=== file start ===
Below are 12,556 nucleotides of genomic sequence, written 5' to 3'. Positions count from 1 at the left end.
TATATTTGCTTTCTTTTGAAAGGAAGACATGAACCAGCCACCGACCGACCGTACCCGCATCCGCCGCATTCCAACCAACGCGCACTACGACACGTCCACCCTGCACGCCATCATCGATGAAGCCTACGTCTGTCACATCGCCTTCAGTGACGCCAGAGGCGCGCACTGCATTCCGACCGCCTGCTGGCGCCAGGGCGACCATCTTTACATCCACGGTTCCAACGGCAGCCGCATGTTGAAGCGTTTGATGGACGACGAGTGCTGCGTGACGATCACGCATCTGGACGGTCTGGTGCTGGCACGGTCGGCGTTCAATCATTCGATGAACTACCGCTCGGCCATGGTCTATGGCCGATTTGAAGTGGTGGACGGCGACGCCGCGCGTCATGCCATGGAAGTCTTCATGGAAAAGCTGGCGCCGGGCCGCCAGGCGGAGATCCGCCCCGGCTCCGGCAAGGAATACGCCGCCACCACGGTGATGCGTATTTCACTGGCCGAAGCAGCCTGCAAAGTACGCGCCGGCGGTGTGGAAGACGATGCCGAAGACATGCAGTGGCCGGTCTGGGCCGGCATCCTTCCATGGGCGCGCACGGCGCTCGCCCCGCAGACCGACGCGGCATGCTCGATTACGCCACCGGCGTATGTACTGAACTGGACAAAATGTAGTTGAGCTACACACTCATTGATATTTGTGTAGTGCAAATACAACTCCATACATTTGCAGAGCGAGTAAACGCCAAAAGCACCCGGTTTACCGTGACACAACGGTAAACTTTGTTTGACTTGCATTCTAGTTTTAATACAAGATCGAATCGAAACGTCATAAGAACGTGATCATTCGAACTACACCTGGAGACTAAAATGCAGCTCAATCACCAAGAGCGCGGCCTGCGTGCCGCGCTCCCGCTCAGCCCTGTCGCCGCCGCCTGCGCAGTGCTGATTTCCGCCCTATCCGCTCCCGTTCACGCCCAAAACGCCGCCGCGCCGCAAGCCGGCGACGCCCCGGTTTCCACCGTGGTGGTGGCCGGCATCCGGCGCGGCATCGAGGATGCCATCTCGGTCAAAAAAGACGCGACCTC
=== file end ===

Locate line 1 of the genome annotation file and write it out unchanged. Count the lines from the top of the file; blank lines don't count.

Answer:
Below are 12,556 nucleotides of genomic sequence, written 5' to 3'. Positions count from 1 at the left end.